The stuff legends are made of

Second Take

The stuff legends are made of

I always thought that bit about Sivaji Ganesan and Marlon Brando was apocryphal, but apparently not — Brando visiting India did actually say, “Sivaji Ganesan can act like me but I can’t act like Sivaji Ganesan.” Sivaji’s acting, we once thought, was over the top, but in retrospect, those emotionally wrenching, highly charged performances are some of the most significant, emblematic instances of Indian acting.

To the usual charge of overacting, Sivaji apparently always retorted: “What is acting? It means doing something that is not natural. So then where is the question of overacting? When your mother dies, what do you do? You shout amma and cry, don’t you? Your instant reaction is to cry out loud. Not sit quietly covering your eyes with your hands. That’s exactly what I do in my films.”

Recently, I came across two restored prints of Thillana Mohanambal (1968) and Thiruvilaiyadal (1965), two of his “musical masterpieces.” These two films (and their songs) are considered Indian classics for several reasons: they are classics in the minds of moviegoers, they are set in a classical period (Thiruvilaiyadal has a timeless, mythological setting, while Thillana Mohanambal is set around the turn of the last century) and they are soaked in classical Carnatic and folk music. What is straightaway interesting about Thillana Mohanambal is the way Carnatic instrumental tracks supersede songs. One of the central characters in the film is a nadasvaram player, and we hear four concert pieces by him.

The talents involved in both films, both in front of the camera and behind, are numerous. K V Mahadevan, the music composer for both films, was brilliant at fusing traditional Carnatic ragas and devotional songs (especially the kirtanas of the Tamil poet-saint, Thyagaraja) with film music. The playback singers he employed were a striking combination of accomplished vocal maestros such as T R Mahalingam, K P Sundarambal and M Balamuralikrishnan, and gifted popular singers such as L R Easwari, P Susheela, and T M Sounderajan. The poet lyricist was always Kannadhasan. M P N Sethuraman and M P N Ponnuswamy are the playback nadasvaram players.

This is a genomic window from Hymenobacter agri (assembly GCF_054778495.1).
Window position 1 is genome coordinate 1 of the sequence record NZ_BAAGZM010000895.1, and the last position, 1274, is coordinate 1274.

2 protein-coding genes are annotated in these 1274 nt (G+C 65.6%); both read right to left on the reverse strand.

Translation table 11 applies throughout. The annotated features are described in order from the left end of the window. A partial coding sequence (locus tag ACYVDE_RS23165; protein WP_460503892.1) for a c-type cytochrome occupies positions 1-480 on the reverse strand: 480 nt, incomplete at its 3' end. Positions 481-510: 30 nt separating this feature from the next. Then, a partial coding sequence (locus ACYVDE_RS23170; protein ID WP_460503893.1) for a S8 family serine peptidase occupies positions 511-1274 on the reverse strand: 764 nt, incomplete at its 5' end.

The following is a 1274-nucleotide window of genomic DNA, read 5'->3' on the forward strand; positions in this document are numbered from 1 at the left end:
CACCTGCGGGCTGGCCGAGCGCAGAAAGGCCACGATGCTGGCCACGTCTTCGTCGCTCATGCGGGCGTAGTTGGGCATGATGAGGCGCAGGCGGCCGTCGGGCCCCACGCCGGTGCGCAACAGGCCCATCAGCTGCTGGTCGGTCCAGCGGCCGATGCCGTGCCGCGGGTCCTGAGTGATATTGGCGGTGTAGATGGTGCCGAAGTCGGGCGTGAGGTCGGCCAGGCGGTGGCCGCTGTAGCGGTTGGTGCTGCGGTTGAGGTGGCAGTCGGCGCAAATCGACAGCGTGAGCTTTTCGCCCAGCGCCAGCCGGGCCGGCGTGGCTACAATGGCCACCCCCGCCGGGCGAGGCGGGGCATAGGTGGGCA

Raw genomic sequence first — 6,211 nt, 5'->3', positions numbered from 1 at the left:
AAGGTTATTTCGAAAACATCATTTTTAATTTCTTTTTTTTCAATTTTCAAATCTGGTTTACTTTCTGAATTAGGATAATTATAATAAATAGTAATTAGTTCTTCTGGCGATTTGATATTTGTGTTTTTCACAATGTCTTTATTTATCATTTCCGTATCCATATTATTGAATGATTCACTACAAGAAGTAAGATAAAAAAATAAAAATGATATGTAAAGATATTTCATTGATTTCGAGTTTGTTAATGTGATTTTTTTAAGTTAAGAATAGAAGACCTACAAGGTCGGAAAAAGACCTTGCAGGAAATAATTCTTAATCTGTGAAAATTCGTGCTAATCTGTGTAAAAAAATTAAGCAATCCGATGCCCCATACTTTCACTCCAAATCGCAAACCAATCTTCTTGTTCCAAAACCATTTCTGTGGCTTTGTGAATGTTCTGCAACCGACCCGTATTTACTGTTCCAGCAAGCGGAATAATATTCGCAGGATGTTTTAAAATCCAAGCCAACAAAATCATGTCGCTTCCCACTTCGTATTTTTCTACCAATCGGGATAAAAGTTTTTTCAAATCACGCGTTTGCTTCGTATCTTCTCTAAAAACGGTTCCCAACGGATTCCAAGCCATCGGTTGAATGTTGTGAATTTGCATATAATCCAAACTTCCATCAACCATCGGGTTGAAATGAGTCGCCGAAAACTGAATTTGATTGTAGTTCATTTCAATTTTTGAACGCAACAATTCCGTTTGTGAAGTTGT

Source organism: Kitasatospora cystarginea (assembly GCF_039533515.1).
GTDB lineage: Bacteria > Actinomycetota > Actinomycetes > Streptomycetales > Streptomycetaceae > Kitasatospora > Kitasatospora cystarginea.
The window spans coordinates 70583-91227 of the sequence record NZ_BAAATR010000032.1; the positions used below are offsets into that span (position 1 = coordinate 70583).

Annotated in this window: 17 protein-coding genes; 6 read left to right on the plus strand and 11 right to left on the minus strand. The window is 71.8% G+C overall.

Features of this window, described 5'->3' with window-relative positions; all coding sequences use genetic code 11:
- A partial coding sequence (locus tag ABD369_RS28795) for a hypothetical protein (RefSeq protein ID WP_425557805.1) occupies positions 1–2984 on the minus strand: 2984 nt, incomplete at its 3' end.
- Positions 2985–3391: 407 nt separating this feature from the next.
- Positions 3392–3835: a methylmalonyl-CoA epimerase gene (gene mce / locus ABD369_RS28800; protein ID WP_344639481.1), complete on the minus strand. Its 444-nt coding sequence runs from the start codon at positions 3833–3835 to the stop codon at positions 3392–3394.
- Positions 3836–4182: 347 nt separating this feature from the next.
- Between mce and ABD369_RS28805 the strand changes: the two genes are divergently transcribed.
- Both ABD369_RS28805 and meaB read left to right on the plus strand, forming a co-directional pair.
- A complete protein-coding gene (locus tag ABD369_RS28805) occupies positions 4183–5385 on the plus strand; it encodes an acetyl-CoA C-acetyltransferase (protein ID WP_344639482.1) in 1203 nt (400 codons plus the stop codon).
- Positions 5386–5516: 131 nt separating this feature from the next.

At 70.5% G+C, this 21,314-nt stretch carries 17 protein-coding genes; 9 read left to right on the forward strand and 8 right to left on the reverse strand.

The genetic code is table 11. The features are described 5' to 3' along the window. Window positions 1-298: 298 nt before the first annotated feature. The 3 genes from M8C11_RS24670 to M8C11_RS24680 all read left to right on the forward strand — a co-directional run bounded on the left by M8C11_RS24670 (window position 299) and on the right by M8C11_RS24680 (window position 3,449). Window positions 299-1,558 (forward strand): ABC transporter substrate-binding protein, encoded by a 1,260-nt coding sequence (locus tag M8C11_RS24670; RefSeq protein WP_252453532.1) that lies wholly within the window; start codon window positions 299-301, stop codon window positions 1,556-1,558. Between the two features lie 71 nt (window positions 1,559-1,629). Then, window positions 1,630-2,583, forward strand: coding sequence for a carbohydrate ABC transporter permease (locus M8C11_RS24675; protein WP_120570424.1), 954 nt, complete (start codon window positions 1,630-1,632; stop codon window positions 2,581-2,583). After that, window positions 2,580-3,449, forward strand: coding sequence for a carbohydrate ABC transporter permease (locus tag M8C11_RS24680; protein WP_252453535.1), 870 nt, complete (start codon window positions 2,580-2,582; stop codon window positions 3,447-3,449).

Of the two, my favourite remains Thillana Mohanambal. In front of the camera there are, first of all, the two acting legends, Sivaji and Padmini. And with them are a host of well-loved ensemble actors (both comic and dramatic) such as Nagesh, Manorama and Balaiya, to name only three of the usual suspects. The settings for the songs (and the nadasvaram concerts) are in temples, palaces and courtyards.

Sivaji plays a renowned, respected, and accomplished nadasvaram player. Padmini plays a renowned, respected and accomplished classical Bharathanatyam dancer. As people, however, both are proud, passionate and tempestuous. They fall in love, but their fierce loyalty to their respective art forms confronts them with a great (if silly) challenge: did dance evolve from music or music  from dance? She has to dance till he stops playing; he has to keep playing till she stops dancing. Whoever loses will have to give up playing or dancing.

Sivaji, who usually looks stocky in most other roles, looks wiry, handsome and distinguished here. Padmini has never looked more vivacious. Sivaji beautifully fakes playing the nadasvaram: looking at the emotions running on his face, and his dancing fingers, you could swear he’s the one playing the instrument. Padmini, of course, didn’t have to fake the dancing. What set the film apart immediately are the scenes featuring the nadasvaram and the dancing. Though the songs are not many, they are a delight too.

T G Vaidyanathan, who was one of India’s most interesting and endearing culture critics, once noted about Sivaji’s genius: “His physical endowments do not bespeak the poetry of stormy romance, they are the very prose of ordinary, South Indian life. We must look elsewhere to decipher the marks of his prowess as an actor. He had a ballet dancer’s sense of timing. It is his walk, his carriage, that often comes to mind. He employs a casual, cowboy’s gait, head archly tilted to the left, spring-heeled, lissome, the balance adroit… The great swinging amplitudes of his magnificent voice that has carried him to the dizzying pinnacles of fame: in his hoarse fractured cry D-O-C-T-O-R, or in the half-mocking, half-despairing catch in the lower octaves of his rain-drenched voice.”  


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